The color coding of the map is based on a question the WEF asked countries from late 2011 to late 2012: “How welcome are foreign visitors in your country?” The question was meant to help “measure the extent to which a country and society are open to tourism and foreign visitors.”
There are only a few trends in countries' openness to foreigners that jump out immediately upon looking at the map: First, Asian countries (with the exception of Thailand) aren't very welcoming -- which, to travelers who have been to Asia, isn't super surprising. Within Asia, southeast Asian countries tend to be more welcoming than, say, China or Korea, which fits with both regions' reputations.
Second, Western European countries are very welcoming, but Eastern European countries not so much -- again, probably not a surprise to those who have been to both regions.
But then, there are other areas of the map that are more confounding, such as South America, which is a mix of more open countries like Brazil and countries less welcoming to visitors such as Venezuela.
Here are the 15 countries most welcoming to foreigners in order:
- New Zealand
- Bosnia and Herzegovina
- Burkina Faso
- United Arab Emirates
This group has six European countries and three West African countries. The two Arabic countries on the list are far apart geographically.
And the 15 countries least welcoming to foreigners (starting with least welcoming) are:
- Russian Federation
- Slovak Republic
- South Korea
- Saudi Arabia
- Trinidad and Tobago
The main trends here are that four of these countries are Eastern European/Baltic, three (or four, if you count Pakistan) are Middle East, and three are East Asian.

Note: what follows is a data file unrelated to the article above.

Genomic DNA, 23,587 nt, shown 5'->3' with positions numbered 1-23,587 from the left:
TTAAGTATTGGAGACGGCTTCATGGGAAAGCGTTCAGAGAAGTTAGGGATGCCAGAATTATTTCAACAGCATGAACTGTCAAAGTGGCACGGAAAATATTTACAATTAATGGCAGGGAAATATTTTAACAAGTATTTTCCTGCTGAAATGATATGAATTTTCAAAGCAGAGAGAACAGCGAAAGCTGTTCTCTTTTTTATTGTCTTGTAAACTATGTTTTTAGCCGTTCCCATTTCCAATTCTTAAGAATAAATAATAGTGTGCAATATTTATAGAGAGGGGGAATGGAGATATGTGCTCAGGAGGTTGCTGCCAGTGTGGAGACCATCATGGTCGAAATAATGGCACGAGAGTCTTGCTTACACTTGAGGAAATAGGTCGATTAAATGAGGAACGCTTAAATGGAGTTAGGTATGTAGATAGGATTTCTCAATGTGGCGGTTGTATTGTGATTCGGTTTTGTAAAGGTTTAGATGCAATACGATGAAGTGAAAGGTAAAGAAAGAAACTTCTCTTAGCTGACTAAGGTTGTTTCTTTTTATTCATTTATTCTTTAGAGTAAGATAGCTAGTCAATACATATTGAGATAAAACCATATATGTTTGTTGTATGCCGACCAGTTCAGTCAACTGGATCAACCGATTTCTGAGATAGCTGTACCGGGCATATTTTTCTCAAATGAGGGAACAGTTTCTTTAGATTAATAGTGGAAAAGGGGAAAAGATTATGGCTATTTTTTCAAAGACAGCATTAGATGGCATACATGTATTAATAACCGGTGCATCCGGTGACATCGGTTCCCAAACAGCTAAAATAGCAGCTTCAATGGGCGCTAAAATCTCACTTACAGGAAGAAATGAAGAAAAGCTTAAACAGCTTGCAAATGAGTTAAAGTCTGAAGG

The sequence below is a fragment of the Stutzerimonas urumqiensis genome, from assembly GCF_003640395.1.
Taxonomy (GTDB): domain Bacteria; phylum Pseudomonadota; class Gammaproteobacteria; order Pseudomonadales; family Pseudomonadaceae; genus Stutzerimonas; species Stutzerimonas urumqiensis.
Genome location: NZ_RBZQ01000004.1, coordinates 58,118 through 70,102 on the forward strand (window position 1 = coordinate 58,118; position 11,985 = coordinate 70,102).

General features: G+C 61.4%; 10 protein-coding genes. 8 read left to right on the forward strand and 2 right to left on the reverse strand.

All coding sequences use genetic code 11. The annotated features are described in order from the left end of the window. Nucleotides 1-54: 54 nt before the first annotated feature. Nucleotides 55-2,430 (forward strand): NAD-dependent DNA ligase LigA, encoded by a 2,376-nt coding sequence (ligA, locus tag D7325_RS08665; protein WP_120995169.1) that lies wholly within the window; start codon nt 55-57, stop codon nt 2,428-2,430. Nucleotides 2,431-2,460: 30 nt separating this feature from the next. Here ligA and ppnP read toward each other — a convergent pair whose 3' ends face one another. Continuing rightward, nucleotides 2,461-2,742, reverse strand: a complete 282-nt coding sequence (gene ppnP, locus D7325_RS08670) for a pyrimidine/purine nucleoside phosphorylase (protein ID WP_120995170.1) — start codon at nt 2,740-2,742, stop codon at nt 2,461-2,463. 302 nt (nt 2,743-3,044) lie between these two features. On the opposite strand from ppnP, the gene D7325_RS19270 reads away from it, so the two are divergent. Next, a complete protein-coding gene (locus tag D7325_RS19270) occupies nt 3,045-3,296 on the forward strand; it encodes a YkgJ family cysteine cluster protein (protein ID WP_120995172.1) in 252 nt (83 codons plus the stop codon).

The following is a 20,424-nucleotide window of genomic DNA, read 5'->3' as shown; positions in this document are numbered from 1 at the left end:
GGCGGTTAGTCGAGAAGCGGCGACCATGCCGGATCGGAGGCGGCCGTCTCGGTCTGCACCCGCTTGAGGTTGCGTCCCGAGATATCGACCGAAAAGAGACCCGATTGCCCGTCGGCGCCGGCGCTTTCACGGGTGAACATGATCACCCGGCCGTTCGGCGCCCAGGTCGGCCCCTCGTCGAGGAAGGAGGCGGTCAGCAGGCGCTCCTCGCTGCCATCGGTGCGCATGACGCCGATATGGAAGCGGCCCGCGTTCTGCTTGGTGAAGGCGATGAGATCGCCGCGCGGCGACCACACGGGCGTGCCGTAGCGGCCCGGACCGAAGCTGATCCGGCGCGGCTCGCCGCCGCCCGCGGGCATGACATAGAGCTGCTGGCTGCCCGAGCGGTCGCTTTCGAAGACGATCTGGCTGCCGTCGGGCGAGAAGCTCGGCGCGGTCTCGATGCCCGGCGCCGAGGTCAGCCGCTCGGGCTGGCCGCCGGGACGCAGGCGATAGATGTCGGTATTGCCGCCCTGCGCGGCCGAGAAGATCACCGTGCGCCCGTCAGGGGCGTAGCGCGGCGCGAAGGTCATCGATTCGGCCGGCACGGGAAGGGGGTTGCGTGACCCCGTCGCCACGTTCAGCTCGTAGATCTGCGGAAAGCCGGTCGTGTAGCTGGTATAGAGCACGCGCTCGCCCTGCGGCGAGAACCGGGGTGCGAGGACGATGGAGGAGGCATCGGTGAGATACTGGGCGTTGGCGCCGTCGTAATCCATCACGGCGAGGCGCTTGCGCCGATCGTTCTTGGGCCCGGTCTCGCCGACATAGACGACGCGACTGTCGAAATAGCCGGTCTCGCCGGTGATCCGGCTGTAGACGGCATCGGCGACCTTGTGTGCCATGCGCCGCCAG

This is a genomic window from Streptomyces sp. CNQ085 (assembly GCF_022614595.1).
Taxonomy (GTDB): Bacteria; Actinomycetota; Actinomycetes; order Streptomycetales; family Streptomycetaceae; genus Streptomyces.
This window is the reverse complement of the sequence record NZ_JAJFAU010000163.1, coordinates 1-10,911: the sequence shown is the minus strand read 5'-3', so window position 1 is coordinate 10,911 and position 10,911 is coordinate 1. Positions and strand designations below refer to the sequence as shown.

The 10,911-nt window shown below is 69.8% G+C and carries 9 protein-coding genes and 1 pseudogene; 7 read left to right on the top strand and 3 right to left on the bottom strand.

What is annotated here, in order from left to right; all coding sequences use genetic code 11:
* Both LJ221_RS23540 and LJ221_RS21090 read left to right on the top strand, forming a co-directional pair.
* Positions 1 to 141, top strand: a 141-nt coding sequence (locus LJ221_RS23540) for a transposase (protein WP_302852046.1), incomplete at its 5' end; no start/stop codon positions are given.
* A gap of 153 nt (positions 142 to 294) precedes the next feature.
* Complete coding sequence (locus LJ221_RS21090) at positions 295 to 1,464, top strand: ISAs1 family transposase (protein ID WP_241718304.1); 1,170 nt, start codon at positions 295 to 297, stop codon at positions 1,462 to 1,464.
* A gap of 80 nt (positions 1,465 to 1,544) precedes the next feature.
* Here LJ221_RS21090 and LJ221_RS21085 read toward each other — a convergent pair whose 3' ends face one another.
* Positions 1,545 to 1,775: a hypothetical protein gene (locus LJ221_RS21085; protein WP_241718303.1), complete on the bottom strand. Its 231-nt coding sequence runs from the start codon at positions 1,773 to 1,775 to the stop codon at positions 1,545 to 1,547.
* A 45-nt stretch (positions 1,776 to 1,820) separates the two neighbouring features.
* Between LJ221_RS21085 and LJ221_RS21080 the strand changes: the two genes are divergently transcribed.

Fisher tried to think of some coherent theories that bound the friendly and unfriendly countries. He discounts tourism rates -- the U.S. and China have relatively high rates of foreign tourism but aren't that open to foreign visitors. He also knocks GDP out as an explanation: While Western European countries are wealthy, so is unwelcoming South Korea. He settles upon nationalism as a tentative unifying theory -- with nationalistic countries being less open to foreigners.
What do you think? Do you think the survey (on page 455 of the report) is hitting upon something? Or do you think that these generalities don't play out in real life? For instance, did you visit Asian or Eastern Europe and find it welcoming, while a Western European country left you cold? Or would you say your experience agrees with these results?
Related on SmartPlanet:
- NYC subways to get interactive touchscreens
- Facebook 'likes' reveal religious, political, even sexual orientation
- Internet searches lead to discoveries of drug side effects
- Why the next hotspot isn't Asia but the Arctic
- The K-pop industry: Why 'Gangnam Style' became a hit
via: The Washington Post
photo: screenshot of map by Max Fisher/Washington Post